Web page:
Founded in the Heian Period (794-1185), Kiyomizudera is one of Kyoto’s most celebrated temples and one of seventeen World Heritage sites in the city. Founded on the site of the Otowa Waterfall – a feature that can still be seen today – and translating as ‘Pure Water Temple’, Kiyomizudera was sits atop 13 metre tall stilts that the support the temple itself and an immense open deck overlooking Kyoto. Offering a captivating view at all times of year, the temple is especially popular October and Novemeber when the surrounding maple trees transform in colour.
The main hall houses eleven-faced, thousand-armed statue of Kannon, Goddess of Mercy, while behind the main hall the Jishu Shrine is dedicated to love and matchmaking. Another shrine sits below the temple marks the Otowa Waterfall which divides into three separate streams. Visitors can drink the water – said to aid in longevity, academic performance and of course, finding love – although beware as drinking from all three is considered to be greedy and not advisable.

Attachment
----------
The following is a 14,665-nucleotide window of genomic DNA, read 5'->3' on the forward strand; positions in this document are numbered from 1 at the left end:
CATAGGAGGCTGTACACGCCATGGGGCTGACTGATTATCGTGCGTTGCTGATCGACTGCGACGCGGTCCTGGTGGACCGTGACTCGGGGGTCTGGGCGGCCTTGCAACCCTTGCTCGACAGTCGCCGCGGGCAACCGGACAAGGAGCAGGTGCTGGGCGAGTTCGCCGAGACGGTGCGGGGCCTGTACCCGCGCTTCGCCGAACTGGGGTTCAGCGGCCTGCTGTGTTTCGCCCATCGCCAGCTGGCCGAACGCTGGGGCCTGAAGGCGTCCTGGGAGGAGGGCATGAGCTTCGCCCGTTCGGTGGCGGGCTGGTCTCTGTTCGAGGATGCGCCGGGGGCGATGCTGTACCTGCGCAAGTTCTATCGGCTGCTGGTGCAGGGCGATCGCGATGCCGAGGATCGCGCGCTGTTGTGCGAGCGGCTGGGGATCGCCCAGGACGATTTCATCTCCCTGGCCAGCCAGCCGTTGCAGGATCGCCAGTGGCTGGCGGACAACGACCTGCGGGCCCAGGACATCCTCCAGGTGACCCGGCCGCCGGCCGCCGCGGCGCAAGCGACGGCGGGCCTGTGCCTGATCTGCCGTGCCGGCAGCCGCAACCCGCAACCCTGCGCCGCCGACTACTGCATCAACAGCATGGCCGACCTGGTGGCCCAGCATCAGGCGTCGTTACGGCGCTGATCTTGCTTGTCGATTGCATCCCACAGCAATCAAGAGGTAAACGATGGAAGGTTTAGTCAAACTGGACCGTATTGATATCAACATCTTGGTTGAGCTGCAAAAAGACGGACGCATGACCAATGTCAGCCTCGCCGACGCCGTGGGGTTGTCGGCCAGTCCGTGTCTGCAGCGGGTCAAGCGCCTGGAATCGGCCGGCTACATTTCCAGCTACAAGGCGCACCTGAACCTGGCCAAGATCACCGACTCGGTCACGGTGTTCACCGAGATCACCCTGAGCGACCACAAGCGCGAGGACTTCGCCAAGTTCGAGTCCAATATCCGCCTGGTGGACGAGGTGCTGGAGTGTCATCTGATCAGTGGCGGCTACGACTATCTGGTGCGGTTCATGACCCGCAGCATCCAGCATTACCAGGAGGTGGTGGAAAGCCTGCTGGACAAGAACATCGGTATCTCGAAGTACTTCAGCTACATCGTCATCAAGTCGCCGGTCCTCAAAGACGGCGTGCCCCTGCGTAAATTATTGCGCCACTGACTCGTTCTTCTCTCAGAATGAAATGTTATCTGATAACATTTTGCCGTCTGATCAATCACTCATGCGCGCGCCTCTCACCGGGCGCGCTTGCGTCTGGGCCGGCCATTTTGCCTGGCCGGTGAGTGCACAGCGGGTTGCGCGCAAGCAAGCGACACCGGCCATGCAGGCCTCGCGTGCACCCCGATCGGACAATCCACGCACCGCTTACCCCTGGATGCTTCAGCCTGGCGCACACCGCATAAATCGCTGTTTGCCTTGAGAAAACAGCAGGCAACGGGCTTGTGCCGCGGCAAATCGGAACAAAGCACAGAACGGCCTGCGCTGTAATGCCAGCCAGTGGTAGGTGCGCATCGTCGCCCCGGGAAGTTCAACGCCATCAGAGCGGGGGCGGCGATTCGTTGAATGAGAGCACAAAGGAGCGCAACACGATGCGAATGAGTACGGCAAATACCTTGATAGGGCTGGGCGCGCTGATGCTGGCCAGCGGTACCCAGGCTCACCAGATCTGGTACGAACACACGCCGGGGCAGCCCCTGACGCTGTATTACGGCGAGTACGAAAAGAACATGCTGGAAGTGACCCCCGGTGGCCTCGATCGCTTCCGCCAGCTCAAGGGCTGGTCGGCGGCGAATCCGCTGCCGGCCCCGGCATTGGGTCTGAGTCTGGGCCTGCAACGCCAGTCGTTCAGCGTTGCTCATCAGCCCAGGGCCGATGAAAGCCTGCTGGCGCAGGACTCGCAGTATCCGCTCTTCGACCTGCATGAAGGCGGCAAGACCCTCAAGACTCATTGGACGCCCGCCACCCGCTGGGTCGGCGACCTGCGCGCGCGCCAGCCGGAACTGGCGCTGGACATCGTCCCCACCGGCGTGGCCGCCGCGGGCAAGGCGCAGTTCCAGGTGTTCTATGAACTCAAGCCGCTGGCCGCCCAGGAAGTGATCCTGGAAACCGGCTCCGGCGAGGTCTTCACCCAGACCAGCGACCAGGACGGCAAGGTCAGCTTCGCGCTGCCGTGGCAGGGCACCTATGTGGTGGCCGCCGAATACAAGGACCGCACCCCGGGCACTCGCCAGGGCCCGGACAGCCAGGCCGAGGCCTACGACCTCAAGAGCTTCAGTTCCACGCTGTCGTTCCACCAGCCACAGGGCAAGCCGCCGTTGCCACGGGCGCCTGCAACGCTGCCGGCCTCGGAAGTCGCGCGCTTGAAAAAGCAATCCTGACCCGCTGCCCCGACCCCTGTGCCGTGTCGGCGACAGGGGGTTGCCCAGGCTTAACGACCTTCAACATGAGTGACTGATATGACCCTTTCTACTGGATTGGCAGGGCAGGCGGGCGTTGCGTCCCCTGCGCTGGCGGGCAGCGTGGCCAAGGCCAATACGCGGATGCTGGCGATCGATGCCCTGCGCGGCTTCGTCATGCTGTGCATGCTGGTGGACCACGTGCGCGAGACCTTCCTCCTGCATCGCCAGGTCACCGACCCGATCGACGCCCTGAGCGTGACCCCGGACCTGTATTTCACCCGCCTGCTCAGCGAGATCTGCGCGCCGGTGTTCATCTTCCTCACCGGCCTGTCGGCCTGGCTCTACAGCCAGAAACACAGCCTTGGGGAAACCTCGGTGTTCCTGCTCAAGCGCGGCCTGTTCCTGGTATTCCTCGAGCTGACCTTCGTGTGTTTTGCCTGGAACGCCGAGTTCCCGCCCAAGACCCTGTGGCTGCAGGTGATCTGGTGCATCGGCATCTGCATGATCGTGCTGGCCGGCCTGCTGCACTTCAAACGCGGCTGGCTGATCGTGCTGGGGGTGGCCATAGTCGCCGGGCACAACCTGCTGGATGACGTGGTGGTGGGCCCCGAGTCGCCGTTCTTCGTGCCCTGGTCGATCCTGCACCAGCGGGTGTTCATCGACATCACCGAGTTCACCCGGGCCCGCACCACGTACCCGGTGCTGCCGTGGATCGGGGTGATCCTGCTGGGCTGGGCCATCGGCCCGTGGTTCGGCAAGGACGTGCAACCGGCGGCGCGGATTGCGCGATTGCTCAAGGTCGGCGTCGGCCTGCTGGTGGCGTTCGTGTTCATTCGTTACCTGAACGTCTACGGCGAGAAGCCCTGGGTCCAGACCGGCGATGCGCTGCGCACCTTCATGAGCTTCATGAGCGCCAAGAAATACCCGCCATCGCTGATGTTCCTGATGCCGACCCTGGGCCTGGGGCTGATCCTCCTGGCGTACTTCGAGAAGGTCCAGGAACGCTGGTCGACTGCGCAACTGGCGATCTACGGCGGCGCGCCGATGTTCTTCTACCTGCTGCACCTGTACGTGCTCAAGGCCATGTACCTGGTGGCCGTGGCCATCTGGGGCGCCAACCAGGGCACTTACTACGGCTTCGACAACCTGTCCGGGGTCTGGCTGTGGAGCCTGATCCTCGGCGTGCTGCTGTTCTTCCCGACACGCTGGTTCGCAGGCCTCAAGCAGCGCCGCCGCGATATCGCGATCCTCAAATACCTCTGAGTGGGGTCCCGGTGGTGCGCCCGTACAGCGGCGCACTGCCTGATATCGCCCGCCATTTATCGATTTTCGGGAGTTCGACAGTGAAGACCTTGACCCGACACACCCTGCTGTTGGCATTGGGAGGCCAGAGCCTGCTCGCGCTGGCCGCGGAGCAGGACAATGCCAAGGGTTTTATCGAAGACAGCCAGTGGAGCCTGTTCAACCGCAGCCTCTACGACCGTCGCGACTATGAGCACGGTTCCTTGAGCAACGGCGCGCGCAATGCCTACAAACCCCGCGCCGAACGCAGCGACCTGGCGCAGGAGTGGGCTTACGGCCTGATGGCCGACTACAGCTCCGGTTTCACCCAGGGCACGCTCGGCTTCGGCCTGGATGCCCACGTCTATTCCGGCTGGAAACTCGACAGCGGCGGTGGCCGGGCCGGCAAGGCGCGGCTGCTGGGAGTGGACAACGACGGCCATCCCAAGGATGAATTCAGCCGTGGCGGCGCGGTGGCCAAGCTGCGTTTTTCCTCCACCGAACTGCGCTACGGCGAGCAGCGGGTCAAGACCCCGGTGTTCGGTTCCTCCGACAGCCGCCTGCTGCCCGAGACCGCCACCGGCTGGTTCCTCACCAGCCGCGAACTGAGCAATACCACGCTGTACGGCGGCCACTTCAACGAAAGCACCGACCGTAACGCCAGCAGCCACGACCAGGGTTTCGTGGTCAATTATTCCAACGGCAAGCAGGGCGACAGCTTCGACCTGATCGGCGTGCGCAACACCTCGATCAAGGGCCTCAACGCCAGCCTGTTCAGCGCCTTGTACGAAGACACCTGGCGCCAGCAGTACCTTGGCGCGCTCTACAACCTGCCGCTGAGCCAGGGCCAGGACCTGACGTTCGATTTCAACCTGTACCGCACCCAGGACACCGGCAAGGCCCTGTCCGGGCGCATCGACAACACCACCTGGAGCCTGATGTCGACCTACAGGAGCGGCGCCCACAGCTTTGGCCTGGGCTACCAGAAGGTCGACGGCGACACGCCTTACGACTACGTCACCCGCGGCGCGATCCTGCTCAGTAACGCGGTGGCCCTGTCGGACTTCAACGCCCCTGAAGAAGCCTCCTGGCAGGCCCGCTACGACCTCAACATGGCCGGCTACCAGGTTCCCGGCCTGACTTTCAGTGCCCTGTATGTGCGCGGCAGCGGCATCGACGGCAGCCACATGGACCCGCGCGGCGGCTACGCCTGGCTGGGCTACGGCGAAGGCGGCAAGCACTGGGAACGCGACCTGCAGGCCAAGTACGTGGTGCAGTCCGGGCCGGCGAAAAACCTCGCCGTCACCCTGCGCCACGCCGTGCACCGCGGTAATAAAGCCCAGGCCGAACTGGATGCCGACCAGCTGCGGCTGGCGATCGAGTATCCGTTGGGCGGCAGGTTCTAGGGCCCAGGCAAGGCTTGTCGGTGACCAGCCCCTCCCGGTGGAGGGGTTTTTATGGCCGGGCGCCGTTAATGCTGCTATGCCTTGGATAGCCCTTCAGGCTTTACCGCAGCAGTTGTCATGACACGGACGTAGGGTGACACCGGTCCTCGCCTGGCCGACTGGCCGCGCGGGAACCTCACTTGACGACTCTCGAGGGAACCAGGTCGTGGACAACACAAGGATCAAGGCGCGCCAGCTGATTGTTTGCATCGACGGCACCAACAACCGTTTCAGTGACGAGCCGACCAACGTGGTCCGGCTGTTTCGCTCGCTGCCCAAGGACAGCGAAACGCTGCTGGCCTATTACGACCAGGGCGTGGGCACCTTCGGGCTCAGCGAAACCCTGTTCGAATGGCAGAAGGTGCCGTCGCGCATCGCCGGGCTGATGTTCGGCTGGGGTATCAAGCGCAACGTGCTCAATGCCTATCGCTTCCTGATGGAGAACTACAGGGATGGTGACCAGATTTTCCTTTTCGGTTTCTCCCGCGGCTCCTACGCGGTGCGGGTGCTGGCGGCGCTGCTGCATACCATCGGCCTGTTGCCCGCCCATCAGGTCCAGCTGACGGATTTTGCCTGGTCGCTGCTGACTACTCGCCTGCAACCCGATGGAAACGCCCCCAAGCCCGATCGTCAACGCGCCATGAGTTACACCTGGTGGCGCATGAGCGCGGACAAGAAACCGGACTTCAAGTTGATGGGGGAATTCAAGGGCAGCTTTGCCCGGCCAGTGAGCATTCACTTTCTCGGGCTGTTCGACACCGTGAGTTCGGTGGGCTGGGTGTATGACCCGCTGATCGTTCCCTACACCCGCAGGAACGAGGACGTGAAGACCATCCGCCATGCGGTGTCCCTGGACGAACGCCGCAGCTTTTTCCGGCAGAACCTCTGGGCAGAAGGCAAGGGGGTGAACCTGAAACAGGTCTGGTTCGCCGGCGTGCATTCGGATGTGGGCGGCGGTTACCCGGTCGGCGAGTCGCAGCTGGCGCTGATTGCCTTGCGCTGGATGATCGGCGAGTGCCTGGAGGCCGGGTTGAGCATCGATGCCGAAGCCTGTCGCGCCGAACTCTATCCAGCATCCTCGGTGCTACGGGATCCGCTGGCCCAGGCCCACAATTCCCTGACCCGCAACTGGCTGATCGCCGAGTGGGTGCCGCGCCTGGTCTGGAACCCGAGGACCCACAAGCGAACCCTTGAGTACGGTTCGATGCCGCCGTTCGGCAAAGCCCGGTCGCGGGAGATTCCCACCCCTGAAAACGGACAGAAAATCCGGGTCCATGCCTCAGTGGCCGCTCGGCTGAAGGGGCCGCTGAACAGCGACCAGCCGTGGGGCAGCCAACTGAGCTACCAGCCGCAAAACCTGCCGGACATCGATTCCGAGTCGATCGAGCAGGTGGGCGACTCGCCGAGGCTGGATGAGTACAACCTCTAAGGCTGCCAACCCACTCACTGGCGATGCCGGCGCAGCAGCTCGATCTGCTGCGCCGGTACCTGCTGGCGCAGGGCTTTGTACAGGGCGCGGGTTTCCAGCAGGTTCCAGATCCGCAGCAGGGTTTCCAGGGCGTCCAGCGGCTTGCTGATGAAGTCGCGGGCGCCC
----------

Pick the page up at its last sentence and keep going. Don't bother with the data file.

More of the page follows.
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Many visitors approach the temple through the equally-famous Higashiyama District. Located between Kiyomizudera and Yasaka Shrine, Higashiyama is one of Kyoto’s best-preserved historic districts. An enclave in which ‘old Kyoto’ lives on, the area retains the majority of its historic character with traditional buildings, including numerous stores, restaurants and residences lining the narrow streets. Always popular, the streets of Higashiyama will be crowded during the middle of the day. Most stores open between 9-10AM and close between 5-6PM.
The temple and Higashiyama attract tens of thousands of visitors each day – with the autumn months of October and November being especially popular thanks to the surrounding leaves – and can become very crowded at times. For that reason we recommend going in the early morning or late afternoon, which are typically quieter. Try to avoid the middle of the day when large tour groups and masses of other visitors fill the streets.